“Speaking to the manager” is a sort of tyrannical helplessness; it is the haughty demand for intercession on one’s behalf by an array of greater forces you assume are servile. It is worded like a demand, but it is in fact a plea. It relies on a deeply held belief that society has been ordered for your benefit, because you bought it. And by repeatedly reminding those in charge that society is not entirely to your liking, a number of dutiful institutions or solicitous political Jeeveses will course correct and bring things “back to normal.”

It also assumes a hierarchical society, ordered like a restaurant: some eat, some serve, and there is a manager to keep it all going. This is why these same liberals tend to find the prospect of greater popular control over the media, economy, or society chilling, because they must confront the possibility that they will no longer be served and tended to.

We have been conditioned by the market to believe “the customer is always right.” But the power the customer holds over a business is a thin simulacrum of power. Power is classically understood as the ability to compel others to do what, but for you, they would not have done. Yet “consumer” power relies on businesses doing what customers say when it is in their interest to do so. The human construed as a customer can pull but one lever for change: “no.” The customer can decline to purchase, even voice displeasure, but the role of customer is inherently passive.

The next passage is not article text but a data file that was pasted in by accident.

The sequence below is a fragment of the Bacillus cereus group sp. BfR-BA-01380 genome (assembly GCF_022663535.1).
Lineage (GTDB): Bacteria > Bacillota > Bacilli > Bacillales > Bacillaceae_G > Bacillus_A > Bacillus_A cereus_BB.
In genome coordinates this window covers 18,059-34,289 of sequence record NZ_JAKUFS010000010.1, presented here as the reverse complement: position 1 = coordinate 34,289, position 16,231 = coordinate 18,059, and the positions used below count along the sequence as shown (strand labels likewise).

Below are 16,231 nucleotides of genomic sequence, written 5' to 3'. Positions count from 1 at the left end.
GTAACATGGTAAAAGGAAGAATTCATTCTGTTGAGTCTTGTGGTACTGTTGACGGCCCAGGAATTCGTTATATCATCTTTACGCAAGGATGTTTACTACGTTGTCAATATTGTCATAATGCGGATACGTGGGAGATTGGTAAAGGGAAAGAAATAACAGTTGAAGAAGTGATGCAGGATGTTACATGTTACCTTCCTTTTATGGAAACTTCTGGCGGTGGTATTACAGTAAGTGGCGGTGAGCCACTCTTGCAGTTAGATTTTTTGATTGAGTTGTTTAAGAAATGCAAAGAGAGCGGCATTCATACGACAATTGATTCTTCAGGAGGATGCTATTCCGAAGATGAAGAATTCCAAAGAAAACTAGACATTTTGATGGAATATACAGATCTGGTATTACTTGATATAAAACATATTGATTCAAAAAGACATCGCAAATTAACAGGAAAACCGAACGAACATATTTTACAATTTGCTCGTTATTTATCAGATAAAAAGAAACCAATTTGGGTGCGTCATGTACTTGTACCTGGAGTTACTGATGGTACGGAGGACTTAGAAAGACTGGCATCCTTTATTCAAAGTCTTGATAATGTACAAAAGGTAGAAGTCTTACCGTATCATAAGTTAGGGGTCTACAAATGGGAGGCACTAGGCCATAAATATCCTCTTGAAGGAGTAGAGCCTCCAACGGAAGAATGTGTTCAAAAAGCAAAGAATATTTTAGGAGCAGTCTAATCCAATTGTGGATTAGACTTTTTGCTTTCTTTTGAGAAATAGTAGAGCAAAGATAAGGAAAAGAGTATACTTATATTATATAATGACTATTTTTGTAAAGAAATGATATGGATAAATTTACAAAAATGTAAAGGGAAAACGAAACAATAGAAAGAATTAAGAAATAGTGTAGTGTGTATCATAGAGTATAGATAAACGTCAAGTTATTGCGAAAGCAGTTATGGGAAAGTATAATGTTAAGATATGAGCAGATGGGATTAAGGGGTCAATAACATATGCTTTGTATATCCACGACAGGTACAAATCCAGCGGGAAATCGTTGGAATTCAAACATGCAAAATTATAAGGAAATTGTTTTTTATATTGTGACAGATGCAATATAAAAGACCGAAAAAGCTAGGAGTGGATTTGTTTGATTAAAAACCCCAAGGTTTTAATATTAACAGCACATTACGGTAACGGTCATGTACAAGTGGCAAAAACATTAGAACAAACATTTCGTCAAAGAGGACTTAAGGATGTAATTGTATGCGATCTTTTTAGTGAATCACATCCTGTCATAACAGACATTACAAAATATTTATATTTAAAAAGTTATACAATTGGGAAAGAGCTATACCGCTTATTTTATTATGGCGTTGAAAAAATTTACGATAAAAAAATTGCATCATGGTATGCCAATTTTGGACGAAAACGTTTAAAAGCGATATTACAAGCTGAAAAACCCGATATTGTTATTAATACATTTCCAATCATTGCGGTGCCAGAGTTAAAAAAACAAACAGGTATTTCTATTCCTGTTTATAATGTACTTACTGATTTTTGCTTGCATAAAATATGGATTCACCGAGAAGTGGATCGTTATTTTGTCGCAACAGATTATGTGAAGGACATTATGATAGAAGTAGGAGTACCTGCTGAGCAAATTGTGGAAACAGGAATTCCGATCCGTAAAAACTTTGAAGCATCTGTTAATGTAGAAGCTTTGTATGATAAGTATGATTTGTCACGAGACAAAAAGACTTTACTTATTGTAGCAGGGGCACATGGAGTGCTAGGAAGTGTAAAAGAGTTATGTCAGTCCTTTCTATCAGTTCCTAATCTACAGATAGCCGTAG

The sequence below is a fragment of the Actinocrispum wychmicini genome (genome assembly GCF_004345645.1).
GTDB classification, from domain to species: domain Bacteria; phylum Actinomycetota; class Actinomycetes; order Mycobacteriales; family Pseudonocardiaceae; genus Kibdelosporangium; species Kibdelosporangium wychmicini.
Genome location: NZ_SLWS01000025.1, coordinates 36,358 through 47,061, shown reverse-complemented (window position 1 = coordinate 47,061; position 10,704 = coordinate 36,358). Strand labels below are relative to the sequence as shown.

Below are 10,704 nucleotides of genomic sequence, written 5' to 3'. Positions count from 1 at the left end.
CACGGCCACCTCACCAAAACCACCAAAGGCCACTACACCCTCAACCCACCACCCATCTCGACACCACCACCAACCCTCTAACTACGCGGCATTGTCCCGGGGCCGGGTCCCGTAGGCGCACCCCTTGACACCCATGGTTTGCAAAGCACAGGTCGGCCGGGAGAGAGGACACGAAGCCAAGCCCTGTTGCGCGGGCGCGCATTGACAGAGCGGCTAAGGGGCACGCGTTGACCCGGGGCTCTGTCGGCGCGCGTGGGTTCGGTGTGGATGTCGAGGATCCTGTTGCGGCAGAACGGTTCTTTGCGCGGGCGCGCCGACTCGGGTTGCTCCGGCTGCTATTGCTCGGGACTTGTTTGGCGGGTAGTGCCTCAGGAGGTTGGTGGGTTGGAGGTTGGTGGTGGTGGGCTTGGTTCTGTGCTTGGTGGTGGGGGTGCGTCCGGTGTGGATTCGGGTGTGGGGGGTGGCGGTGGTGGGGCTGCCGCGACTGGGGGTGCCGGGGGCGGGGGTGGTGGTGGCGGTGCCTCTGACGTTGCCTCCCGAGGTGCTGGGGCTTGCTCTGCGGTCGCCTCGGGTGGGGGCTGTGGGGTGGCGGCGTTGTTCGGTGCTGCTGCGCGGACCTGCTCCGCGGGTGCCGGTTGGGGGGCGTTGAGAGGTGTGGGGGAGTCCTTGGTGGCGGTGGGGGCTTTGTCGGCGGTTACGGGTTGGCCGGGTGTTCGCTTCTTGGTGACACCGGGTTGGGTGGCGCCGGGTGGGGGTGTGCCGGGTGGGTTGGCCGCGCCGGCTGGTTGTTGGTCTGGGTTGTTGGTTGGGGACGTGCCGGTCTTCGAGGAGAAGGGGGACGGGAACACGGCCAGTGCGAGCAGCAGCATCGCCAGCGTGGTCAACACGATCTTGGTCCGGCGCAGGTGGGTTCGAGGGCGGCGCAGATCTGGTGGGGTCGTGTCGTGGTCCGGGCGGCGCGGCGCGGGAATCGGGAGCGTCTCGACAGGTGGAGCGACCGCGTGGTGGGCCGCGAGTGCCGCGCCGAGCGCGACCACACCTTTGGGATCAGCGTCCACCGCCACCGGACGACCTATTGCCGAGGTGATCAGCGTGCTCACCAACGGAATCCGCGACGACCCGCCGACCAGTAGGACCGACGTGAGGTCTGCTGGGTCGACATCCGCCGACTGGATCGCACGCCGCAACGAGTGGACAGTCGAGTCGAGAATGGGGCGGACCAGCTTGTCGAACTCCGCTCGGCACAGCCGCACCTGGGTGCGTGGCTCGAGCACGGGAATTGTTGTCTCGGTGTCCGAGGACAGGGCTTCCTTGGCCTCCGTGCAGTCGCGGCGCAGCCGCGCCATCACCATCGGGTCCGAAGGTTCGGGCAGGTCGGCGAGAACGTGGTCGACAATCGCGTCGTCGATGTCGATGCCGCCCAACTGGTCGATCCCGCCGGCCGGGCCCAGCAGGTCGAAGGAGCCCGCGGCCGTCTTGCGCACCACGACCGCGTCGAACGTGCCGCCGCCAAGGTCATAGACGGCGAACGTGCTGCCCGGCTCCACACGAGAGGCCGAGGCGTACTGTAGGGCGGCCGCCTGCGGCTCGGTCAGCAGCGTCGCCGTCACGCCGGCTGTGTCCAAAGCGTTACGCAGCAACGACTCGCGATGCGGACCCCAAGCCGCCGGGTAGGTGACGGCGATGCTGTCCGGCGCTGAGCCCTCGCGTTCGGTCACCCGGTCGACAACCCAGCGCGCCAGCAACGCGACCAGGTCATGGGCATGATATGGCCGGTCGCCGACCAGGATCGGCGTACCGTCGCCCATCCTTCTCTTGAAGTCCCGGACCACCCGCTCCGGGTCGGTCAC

“The Resistance” really is ultimately a passive movement (if indeed a concept so passive can even be regarded as a movement). Liberals and centrists will never bring about meaningful and lasting change—as many of learned under Obama—precisely because they are ultimately guardians of a status quo that’s working just fine for them. To fix the systems spiraling out of control around us, we’re going to have to alter the assumptions underpinning the systems themselves.


Can I Talk To A Manager by RJ Quinn